Cross posted at Fukshot
I went to visit a friend. He had a beautiful smile.
I had scheduled this visit weeks in advance as part of a communal effort to provide him with assistance and company as he recovers from surgery. He had surgery about ten days ago and is unable to lift anything substantial, so I was taking my shift helping with things like laundry and changing the linens on his bed. I would have visited sooner after his surgery, but I had long-standing plans to leave town for a week on the day he was scheduled for surgery. I was glad to know that he had plenty of other people to help him out as he recovers.
He had a breast reduction. He is a trans man who has chosen not to take testosterone and decided that a substantial breast reduction would make him happier with his body. I don’t know all of the details of his decision between a reduction and traditional top surgery, but I do know that some of his decision making was influenced by what his insurance would cover. I also know that many surgeons are resistant to doing traditional top surgery for trans men who opt not to take testosterone.
I’ve done this before. I have helped trans men in my life through their recovery from top surgery on numerous occasions. It has been a while since I gave someone this kind of help and this was different from my memories. The difference was because he had healed for a week before I saw him. He wasn’t so sore anymore (but definitely still sore). He had gotten to experience his new body a little and the impact was clear as day; a huge grin.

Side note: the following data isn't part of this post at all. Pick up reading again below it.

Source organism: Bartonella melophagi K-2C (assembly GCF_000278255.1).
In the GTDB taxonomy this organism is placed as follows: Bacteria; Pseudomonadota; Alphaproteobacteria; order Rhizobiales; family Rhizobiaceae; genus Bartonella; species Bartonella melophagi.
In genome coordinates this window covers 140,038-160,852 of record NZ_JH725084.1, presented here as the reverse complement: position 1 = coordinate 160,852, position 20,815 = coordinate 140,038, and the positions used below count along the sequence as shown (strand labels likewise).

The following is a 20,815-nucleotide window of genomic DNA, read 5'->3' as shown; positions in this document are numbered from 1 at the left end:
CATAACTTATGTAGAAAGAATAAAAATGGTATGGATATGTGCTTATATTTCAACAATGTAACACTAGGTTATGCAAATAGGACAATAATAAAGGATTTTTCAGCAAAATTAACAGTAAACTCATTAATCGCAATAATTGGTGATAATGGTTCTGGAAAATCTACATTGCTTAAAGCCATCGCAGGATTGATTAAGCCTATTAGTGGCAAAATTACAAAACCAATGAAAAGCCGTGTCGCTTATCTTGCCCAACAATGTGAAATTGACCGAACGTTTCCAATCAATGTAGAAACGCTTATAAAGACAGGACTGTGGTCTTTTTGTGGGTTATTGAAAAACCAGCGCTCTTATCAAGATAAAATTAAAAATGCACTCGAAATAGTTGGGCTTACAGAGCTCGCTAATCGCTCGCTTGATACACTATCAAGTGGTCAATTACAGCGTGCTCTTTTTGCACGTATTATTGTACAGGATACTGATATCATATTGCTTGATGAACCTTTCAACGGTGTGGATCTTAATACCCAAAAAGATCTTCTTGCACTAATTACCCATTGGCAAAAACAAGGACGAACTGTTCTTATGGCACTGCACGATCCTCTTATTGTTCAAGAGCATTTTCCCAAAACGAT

He was wearing a tee shirt. I don’t think I’ve ever seen him in one before. He has always worn an over-shirt, usually something like a work shirt. His breasts, now small, were bound for comfort and healing purposes. He asked if I wanted to see and I did. He showed me his breasts, something I still can’t quite imagine him doing. I’m used to his body movements constantly circling the center of his torso defensively.
He stood tall in the middle of his living room; shoulders back, still, at ease. We discussed scarring and stitches and seams and surgeon’s technique and then, I helped him re-bind.
He looks different now. His shoulders are lower and his neck looks longer and that smile of his… I have never seen him smile like this in the time I have known him. It’s a smile I know. I’ve felt it on my face, from the inside. Not from surgery, but from my own arrival points, when I knew that I had finally got to somewhere I needed to be.
His smile makes me feel better about the world and about myself and about all of us.